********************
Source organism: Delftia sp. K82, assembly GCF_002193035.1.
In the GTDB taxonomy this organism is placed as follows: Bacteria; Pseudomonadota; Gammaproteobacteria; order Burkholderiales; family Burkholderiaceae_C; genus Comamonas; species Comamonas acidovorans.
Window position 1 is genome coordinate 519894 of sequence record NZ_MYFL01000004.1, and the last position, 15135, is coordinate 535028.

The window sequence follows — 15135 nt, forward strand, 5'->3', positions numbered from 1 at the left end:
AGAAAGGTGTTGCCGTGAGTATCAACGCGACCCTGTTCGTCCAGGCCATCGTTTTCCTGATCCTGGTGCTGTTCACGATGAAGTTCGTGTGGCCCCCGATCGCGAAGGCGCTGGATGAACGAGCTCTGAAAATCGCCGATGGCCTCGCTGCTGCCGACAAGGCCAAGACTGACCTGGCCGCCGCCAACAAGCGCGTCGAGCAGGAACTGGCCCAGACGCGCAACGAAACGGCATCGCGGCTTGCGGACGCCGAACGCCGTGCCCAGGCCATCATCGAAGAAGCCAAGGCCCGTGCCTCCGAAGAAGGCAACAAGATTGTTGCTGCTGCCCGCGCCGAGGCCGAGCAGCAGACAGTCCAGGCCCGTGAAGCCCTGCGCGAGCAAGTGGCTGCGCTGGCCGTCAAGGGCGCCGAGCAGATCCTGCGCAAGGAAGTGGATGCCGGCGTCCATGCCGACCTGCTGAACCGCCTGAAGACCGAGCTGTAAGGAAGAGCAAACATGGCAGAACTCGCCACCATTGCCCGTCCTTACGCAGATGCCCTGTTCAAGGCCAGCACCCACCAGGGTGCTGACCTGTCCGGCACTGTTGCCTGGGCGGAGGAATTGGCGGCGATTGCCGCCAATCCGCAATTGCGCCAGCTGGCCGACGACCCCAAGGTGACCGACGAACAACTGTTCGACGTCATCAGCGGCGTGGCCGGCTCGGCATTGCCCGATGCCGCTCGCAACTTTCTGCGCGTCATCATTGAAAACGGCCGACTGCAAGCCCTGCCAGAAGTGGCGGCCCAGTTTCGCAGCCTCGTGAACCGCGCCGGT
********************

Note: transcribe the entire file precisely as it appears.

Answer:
Source organism: Delftia sp. K82, assembly GCF_002193035.1.
In the GTDB taxonomy this organism is placed as follows: Bacteria; Pseudomonadota; Gammaproteobacteria; order Burkholderiales; family Burkholderiaceae_C; genus Comamonas; species Comamonas acidovorans.
Window position 1 is genome coordinate 519894 of sequence record NZ_MYFL01000004.1, and the last position, 15135, is coordinate 535028.

The window sequence follows — 15135 nt, forward strand, 5'->3', positions numbered from 1 at the left end:
AGAAAGGTGTTGCCGTGAGTATCAACGCGACCCTGTTCGTCCAGGCCATCGTTTTCCTGATCCTGGTGCTGTTCACGATGAAGTTCGTGTGGCCCCCGATCGCGAAGGCGCTGGATGAACGAGCTCTGAAAATCGCCGATGGCCTCGCTGCTGCCGACAAGGCCAAGACTGACCTGGCCGCCGCCAACAAGCGCGTCGAGCAGGAACTGGCCCAGACGCGCAACGAAACGGCATCGCGGCTTGCGGACGCCGAACGCCGTGCCCAGGCCATCATCGAAGAAGCCAAGGCCCGTGCCTCCGAAGAAGGCAACAAGATTGTTGCTGCTGCCCGCGCCGAGGCCGAGCAGCAGACAGTCCAGGCCCGTGAAGCCCTGCGCGAGCAAGTGGCTGCGCTGGCCGTCAAGGGCGCCGAGCAGATCCTGCGCAAGGAAGTGGATGCCGGCGTCCATGCCGACCTGCTGAACCGCCTGAAGACCGAGCTGTAAGGAAGAGCAAACATGGCAGAACTCGCCACCATTGCCCGTCCTTACGCAGATGCCCTGTTCAAGGCCAGCACCCACCAGGGTGCTGACCTGTCCGGCACTGTTGCCTGGGCGGAGGAATTGGCGGCGATTGCCGCCAATCCGCAATTGCGCCAGCTGGCCGACGACCCCAAGGTGACCGACGAACAACTGTTCGACGTCATCAGCGGCGTGGCCGGCTCGGCATTGCCCGATGCCGCTCGCAACTTTCTGCGCGTCATCATTGAAAACGGCCGACTGCAAGCCCTGCCAGAAGTGGCGGCCCAGTTTCGCAGCCTCGTGAACCGCGCCGGT